Beef imports from Britain were banned in some parts of the world because of fears over BSE and mad cow disease (Reuters)
Britain's beef industry said it has been given a "vital" boost by a UK-Russia deal to lift a long-standing ban on importing the red meat dating back to the peak of the BSE crisis.
Opening up this export market again could be worth as much as £80m to the British beef trade, with Russia's expanding middle classes growing ever-hungrier for red meat.
It would help repair some of the damage done to Britain's beef manufacturers when fear over mad cow disease led to import bans across the world.
"NBA greatly welcomes the unexpected but long-awaited news from the trade mission led by chief veterinary officer Nigel Gibbens," a spokeswoman for the National Beef Association (NBA), which represents those with an interest in the beef industry, told IBTimes UK.
"This renewed cooperation between UK and Russia is excellent for the British beef industry and opens significant potential after a long 16 years.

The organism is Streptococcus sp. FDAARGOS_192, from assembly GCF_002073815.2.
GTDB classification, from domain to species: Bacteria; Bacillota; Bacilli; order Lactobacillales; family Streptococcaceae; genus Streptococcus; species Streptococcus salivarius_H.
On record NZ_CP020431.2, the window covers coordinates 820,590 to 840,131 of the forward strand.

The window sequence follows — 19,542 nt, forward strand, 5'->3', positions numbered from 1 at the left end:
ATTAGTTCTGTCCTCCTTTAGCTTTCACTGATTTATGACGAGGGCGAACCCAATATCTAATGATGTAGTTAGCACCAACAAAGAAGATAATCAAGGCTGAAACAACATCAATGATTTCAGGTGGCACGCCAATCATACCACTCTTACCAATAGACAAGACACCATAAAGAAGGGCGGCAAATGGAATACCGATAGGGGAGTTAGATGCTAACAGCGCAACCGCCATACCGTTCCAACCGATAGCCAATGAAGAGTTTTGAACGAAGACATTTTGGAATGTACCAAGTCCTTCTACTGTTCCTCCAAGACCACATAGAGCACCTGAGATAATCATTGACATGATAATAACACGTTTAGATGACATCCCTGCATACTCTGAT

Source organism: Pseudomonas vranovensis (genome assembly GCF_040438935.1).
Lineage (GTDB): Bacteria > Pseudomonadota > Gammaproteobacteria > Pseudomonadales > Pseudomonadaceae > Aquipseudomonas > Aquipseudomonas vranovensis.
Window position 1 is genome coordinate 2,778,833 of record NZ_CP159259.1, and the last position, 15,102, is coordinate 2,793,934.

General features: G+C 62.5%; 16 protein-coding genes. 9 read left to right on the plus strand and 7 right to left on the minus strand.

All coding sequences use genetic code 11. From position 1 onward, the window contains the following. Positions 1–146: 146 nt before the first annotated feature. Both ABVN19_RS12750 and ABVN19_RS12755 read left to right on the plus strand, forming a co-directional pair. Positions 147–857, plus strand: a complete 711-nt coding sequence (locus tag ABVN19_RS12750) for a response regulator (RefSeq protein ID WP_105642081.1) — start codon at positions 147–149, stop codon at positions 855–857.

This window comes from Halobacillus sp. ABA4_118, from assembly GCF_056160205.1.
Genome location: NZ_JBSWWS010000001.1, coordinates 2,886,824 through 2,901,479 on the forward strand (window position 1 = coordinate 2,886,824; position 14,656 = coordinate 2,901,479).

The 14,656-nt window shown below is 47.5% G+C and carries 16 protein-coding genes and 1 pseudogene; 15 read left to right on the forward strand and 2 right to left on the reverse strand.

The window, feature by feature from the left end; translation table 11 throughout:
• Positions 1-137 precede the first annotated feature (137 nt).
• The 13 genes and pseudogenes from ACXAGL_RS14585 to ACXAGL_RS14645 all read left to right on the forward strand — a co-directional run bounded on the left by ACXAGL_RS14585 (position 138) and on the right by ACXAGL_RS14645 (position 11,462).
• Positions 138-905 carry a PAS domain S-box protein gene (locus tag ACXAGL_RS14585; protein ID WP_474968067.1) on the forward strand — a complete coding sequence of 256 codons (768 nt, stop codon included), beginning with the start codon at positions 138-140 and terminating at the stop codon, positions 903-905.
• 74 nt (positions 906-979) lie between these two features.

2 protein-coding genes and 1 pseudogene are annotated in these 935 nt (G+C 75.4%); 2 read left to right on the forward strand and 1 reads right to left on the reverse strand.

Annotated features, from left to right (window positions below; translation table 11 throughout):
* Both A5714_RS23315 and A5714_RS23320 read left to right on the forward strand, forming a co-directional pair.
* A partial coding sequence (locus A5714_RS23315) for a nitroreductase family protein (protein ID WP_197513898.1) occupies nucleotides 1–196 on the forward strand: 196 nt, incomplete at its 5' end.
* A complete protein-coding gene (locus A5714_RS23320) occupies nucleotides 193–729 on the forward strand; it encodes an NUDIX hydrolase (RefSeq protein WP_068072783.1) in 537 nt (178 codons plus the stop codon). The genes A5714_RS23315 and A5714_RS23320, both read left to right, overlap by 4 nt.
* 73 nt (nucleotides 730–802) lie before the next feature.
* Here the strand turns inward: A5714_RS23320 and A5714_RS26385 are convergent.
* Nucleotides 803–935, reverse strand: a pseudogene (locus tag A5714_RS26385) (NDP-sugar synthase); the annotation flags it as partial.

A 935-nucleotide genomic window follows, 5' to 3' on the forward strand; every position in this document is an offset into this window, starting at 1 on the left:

"We see this as a vital step that demonstrates the regained confidence of the Russian market and their recognition of our UK standards and quality.
"Russia offers a fast-growing market for red meat and one which will offer a major boost to UK beef sales and live exports."
Russia banned imports of British beef at the height of the BSE crisis, which started in the mid-1980s, when the disease was first known to have infected not just cows, but humans too in a form of Creutzfeldt-Jakob disease (CJD).
It outlawed British beef imports in 1996 at the same time as the European Union.
After a decade the EU lifted its ban, but the Russians' prohibition continued.
Now BSE is all but gone from British cows after years of work by the government, farmers, and regulators.
Britain's government described the deal with Russia to lift its ban as a "landmark agreement".
"British food is recognised around the world for using quality ingredients, for rigorous production standards, and for reliable traceability. This deal is further evidence of international confidence in what British producers have to offer," said Environment Secretary Owen Paterson.
"Our food exports are booming, recently topping £18bn a year, and this Government is doing all it can to open up markets abroad."
Full written confirmation of the deal from the Russian authorities is expected within days.
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